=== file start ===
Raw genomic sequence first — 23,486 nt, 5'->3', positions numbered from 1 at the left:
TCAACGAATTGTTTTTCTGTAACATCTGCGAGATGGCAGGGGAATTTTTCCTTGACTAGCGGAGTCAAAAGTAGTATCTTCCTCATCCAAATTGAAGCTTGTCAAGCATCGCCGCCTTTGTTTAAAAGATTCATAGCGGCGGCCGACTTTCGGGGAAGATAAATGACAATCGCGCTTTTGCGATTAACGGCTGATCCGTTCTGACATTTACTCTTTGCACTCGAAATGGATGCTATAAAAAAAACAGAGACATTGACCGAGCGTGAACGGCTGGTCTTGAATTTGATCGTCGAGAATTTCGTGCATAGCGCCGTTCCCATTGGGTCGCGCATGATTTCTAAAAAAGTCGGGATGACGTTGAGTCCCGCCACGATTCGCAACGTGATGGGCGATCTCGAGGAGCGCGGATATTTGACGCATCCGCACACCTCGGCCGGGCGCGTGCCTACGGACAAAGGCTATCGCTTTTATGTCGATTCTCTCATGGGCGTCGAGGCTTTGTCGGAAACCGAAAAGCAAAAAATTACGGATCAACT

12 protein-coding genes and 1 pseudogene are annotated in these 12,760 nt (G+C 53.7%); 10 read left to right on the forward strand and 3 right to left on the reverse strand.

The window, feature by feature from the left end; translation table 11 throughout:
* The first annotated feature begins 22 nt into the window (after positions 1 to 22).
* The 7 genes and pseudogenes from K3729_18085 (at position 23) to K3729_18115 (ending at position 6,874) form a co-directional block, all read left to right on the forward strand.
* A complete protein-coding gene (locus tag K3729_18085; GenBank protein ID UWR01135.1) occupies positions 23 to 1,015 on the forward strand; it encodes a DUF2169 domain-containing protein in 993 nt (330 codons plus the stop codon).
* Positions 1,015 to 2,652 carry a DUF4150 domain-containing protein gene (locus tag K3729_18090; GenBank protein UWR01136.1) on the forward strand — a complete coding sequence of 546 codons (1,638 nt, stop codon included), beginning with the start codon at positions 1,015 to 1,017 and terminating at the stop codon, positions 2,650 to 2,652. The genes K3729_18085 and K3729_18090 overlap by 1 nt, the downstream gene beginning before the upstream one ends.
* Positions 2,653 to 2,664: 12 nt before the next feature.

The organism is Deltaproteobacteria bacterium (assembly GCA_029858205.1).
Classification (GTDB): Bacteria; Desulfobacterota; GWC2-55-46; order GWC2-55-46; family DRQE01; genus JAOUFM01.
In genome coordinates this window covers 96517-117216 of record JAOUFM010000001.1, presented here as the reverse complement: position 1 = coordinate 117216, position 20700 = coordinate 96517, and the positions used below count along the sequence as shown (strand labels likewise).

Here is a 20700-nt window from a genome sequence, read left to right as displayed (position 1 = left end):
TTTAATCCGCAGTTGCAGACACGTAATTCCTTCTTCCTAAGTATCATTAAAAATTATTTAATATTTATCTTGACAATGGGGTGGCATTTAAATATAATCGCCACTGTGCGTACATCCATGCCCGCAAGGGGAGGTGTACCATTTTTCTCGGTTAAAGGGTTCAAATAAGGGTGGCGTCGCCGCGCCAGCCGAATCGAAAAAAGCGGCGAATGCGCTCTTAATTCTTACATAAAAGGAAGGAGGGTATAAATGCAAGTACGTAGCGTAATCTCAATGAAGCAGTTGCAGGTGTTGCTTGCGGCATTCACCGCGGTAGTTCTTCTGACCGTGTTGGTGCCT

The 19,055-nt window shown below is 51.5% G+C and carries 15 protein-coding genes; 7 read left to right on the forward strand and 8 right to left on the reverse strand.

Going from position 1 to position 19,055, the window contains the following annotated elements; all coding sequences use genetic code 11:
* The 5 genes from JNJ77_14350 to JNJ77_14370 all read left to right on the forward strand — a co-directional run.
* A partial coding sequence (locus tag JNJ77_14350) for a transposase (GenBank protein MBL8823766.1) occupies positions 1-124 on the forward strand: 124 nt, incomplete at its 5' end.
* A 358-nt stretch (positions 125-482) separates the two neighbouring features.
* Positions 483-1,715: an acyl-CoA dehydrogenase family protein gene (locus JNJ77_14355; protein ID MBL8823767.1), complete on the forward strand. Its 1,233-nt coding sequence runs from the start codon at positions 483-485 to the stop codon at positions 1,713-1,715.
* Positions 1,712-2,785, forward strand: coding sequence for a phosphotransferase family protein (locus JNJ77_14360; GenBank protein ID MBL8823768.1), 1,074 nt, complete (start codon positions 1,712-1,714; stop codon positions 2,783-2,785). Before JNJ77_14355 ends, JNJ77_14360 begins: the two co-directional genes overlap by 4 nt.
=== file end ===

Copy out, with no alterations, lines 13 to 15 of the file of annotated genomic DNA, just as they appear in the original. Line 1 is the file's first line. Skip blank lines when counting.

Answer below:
Here is a 20700-nt window from a genome sequence, read left to right as displayed (position 1 = left end):
TTTAATCCGCAGTTGCAGACACGTAATTCCTTCTTCCTAAGTATCATTAAAAATTATTTAATATTTATCTTGACAATGGGGTGGCATTTAAATATAATCGCCACTGTGCGTACATCCATGCCCGCAAGGGGAGGTGTACCATTTTTCTCGGTTAAAGGGTTCAAATAAGGGTGGCGTCGCCGCGCCAGCCGAATCGAAAAAAGCGGCGAATGCGCTCTTAATTCTTACATAAAAGGAAGGAGGGTATAAATGCAAGTACGTAGCGTAATCTCAATGAAGCAGTTGCAGGTGTTGCTTGCGGCATTCACCGCGGTAGTTCTTCTGACCGTGTTGGTGCCT

The 19,055-nt window shown below is 51.5% G+C and carries 15 protein-coding genes; 7 read left to right on the forward strand and 8 right to left on the reverse strand.